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Decatur School Board approves senior tax exemption, sends it to General Assembly

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Decatur School Board approves senior tax exemption, sends it to General Assembly

The Decatur School Board met on Tuesday, Dec. 13, at the Wilson Center to discuss the senior tax exemption and the mid-year budget amendment. Photo by Zoe Seiler.

Decatur, GA — Seniors in Decatur can anticipate they will continue to receive relief on school taxes.The City Schools of Decatur School Board, at its Dec. 13 meeting, approved the senior homestead tax exemption.

The current exemption expires in December 2023. The exemption for CSD will have to be approved by the Georgia General Assembly next year, and it will be on the ballot in November 2023 as a referendum.

The current exemptions for school taxes are:

– S-6 exemption: homeowners age 70 and above are eligible for a reduction of $200,000 of assessed home value ($400,000 appraised value) without an income cap.

– S-5 exemption: provides an exemption of $200,000 of assessed home value ($400,000 appraised value) for seniors aged 65-69 with a household federal adjusted gross income less than $53,000.

The school board did not make any changes to the S-6 exemption. Although the board increased the dollar amount of the household adjusted income for seniors ages 65-69 from $53,000 to $62,000 for the S-5 exemption. The board maintained the exemption of $200,000 of assessed home value ($400,000 appraised value).

The school board is aiming to extend the senior homestead tax exemption for an additional five-year period.

“To be clear, everyone that currently qualifies will qualify under the new exemption. Additional seniors will qualify under this exemption because we are increasing the amount that we allow for income,” school board member Hans Utz said. “Nobody that currently qualifies will be taken off. There will be some people that get added because we are accepting a higher income level.”

In other business, the school board approved the mid-year budget amendment for the general fund.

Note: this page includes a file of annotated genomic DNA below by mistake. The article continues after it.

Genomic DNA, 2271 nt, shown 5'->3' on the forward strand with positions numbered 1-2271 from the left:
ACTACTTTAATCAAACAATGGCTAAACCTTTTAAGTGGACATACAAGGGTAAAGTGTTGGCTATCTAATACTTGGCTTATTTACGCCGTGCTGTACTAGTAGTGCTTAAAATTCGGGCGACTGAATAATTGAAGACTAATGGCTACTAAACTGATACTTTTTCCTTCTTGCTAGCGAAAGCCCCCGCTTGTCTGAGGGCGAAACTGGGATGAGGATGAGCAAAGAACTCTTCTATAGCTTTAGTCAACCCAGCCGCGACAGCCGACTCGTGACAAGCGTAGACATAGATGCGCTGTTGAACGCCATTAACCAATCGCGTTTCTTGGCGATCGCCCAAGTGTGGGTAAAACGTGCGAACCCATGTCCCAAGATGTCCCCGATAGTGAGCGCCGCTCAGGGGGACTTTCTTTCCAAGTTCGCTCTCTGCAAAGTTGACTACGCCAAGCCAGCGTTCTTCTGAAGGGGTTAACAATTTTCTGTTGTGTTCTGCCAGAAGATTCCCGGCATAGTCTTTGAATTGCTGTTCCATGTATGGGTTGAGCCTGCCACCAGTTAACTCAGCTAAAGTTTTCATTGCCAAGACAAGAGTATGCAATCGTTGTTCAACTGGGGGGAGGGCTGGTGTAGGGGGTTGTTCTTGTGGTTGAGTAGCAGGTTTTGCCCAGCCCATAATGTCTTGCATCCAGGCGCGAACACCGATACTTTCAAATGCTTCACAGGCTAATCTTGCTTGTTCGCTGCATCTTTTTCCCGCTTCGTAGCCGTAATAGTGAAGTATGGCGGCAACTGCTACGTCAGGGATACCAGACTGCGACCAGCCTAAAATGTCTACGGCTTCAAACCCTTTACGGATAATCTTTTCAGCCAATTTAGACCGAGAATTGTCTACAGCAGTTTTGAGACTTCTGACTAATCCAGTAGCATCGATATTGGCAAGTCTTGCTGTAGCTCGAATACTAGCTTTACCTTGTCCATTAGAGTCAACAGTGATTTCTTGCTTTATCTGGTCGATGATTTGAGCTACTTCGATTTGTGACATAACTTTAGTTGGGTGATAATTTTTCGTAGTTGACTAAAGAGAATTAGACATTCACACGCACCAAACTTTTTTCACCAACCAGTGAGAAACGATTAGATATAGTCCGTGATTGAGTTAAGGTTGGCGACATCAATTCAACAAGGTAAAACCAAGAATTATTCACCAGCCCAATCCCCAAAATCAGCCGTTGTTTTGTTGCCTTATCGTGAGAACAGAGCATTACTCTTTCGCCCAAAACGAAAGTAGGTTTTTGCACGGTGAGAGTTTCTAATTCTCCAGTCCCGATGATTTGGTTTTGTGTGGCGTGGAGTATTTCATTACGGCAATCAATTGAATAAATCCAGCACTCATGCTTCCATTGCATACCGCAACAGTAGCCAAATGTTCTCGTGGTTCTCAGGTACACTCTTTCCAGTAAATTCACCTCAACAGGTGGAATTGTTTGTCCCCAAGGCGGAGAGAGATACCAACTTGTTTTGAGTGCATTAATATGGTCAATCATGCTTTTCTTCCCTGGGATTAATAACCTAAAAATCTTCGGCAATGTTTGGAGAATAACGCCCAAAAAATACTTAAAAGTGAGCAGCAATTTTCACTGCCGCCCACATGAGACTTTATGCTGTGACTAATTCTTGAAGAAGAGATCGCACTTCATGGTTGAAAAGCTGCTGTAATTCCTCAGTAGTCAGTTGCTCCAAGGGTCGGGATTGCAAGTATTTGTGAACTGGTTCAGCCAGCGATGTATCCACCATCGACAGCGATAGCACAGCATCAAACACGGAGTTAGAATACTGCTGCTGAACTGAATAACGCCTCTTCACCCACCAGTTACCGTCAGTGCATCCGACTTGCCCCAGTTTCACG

“The budget amendment includes changes in staffing and increased operating expenditures for nursing,” the agenda packet states. “Other amendments include revenue revision to reflect an increase in earnings on investment.”

The budget amendment includes an adjustment to staffing. The fiscal year 2023 budget was built on the projection that about 26 positions would be eliminated through attrition, but only 10 positions were eliminated.

In the FY 23 budget, all staff who wanted to return were retained, and a new staffing allotment formula was implemented.

Some positions were also upgraded to align pay with job responsibilities, the district increased the number of days for some positions to ensure coverage, and there were additions to the budget for counselors. Budget increases were also made to certified staff who earned a higher degree.

“After implementation of the staffing allotment, it was determined that only 10 positions [could] be eliminated due to a limited number of employee attrition and positions that required unique skill sets and certification requirements,” the budget amendment states. “The tentative budget presented at the March board meeting projected savings of approximately 2 million from eliminated positions; however, the actual savings was approximately $965,190.”

That leaves 16 positions that are filled and need to be funded, since the funding was not included in the FY 23 budget.

With the changes to the amendment, about $939,920 was added to the budget.

“The 16 positions that we wanted to try to eliminate, we were not able to eliminate because we just had to replace the staff that were leaving, and then we were not able to find another position that could be eliminated,” Superintendent Maggie Fehrman previously said. “As we wanted to keep staff in our school system that want to work for us, we have them coming back.”

With the budget amendment that was approved in July, the district’s budget increased from $85.7 million to about $86 million. The amendment approved on Dec. 13 increased the budget to about $87.8 million.

Fehrman said in August that the administration found an error in the financial software that caused the district to over count staff members.

“Corrections to areas that were overstated, and budget adjustments have been processed for the various functions which will show increases or decreases for each function when compared to the initial amendment 2,” the amendment states.

The budget amendment included new requests as well, which include:

– $445,100 for special education teachers and three paraprofessionals to provide additional support and services for students with individualized education plans.

– $50,000 to contract out professional services for nursing to ensure there is coverage for school nurses and students are provided with medical assistance as needed.

– Increasing the earnings on investment budget to $181,000 based on increased interest rates.

– The fiscal year 2022 ending fund balance, which is the school district’s reserves, is anticipated to be about $10.7 million. The initial ending fund balance for FY 2022 was $6.6 million.

To view the budget amendment, click here.

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